When you’re majoring in business at a school that is predominately known for science and engineering, you’re sure to raise a few eyebrows. I know this from personal experience. But here are some of my responses for some of the more commonly asked questions for this business major.
When I was in high school, I went to a math and science magnet school. I always had a strong inclination towards the sciences, particularly environmental science. I was president of my school’s FIRST Robotics team and really enjoyed the engineering process. When I was an upperclassman, I helped my father open up a franchise of Cartridge World, an ink and toner re-manufacturing company. It was like someone flipped a switch. I was hooked on opening and operating businesses.
Why Florida Tech?
When I was looking for colleges, I was originally just looking at ones with strong engineering programs. Because of my new found love of business, I narrowed my list down to schools that had engineering programs, as well as business programs. I’d make up my mind as to my further course of study. Even if I chose business, I still wanted to be around engineers because of the shared dedication we’d have for our classes and research. I didn’t want to go to some big school with a bunch of unfocused people that could distract me too much from my studies.
What sold you on Florida Tech?
I like to tell people that one dreary day back home I was looking up the weather in the cities of all the schools on my list. The temperatures were as follows: 33 in state, 32 in Boston, -10 in Montana and 75 in Melbourne. While the weather was a very nice incentive, the deciding factor was the small school feel that Florida Tech offers. It’s not too big where you can get lost, but also not too small that you run out of people to meet. When I visited the school, I got to sit down with College of Business professor Dr. Vamosi and have a thorough discussion about the courses I’d be taking throughout my college career.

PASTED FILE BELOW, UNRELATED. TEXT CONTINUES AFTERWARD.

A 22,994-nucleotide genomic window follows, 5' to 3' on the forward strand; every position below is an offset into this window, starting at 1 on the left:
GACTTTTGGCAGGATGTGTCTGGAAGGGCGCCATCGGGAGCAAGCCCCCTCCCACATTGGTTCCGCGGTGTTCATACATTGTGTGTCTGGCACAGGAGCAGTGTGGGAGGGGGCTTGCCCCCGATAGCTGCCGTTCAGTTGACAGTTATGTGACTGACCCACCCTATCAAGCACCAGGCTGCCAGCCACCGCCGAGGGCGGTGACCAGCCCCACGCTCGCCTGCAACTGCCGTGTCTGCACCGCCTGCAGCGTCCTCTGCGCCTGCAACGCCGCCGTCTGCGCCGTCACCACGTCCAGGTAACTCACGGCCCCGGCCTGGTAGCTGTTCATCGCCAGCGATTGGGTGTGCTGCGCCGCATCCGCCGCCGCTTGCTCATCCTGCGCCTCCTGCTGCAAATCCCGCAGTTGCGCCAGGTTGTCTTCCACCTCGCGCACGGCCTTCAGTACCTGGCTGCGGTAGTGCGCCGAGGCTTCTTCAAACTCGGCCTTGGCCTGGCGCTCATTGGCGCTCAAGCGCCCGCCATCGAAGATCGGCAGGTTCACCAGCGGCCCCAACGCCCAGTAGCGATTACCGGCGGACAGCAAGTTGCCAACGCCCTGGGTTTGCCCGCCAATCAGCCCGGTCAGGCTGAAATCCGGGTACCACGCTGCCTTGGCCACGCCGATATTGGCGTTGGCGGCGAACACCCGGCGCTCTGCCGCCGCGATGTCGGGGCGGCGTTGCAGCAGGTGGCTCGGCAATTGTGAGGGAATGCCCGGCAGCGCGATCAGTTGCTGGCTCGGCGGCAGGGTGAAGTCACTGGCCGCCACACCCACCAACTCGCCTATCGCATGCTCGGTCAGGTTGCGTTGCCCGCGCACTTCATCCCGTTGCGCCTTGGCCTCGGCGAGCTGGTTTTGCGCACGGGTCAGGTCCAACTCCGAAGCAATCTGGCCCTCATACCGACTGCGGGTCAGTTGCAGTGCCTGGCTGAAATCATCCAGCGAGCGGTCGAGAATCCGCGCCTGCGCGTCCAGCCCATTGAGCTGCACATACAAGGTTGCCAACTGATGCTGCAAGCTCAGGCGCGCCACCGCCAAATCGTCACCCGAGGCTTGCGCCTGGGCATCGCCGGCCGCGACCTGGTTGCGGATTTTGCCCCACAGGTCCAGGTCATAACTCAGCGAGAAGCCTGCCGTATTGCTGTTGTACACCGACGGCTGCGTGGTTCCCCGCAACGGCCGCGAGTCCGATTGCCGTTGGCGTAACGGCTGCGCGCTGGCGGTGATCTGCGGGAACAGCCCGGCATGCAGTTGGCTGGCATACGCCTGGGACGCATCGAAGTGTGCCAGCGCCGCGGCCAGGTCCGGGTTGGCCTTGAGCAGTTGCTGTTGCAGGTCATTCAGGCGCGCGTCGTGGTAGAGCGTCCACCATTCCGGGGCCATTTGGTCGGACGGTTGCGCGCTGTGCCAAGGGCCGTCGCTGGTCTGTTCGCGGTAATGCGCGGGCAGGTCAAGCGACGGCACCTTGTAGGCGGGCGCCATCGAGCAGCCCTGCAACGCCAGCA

Do you get looked down on by the engineering majors?
There is some joking that goes on between the engineering and business majors. This mostly stems from the lack of technical classes the business majors have to take due of the nature of their curriculum. Business majors don’t have labs or have to take any advanced mathematics. These highly technical classes eat up a lot of time for the engineering majors. So while most of the school is toiling over a lab report, the business majors have already completed all of their assigned work. You can’t help to chuckle when your engineering buddies come to you for help with their basic economics homework.
What Do You Do With All That Free Time?
I’d like to answer this question with another question: What free time? It’s almost expected of business majors to go out and get leadership positions in student organizations or land a part-time job. This apparent free time is supposed to be utilized to fill lines on your resume. I’ve lost count of the number of student organizations I’ve been in at one point or another. I’ve held leadership positions in six (Alpha Tau Omega Fraternity, Sailing Club, SOSA, Student Government, FIRST@FIT & Delta Mu Delta Business Honor Society). I’ve worked with a professor doing climate adaptation and sea level rise research. I’m also a dual major with a minor. “I like to keep busy,” is a bit of an understatement.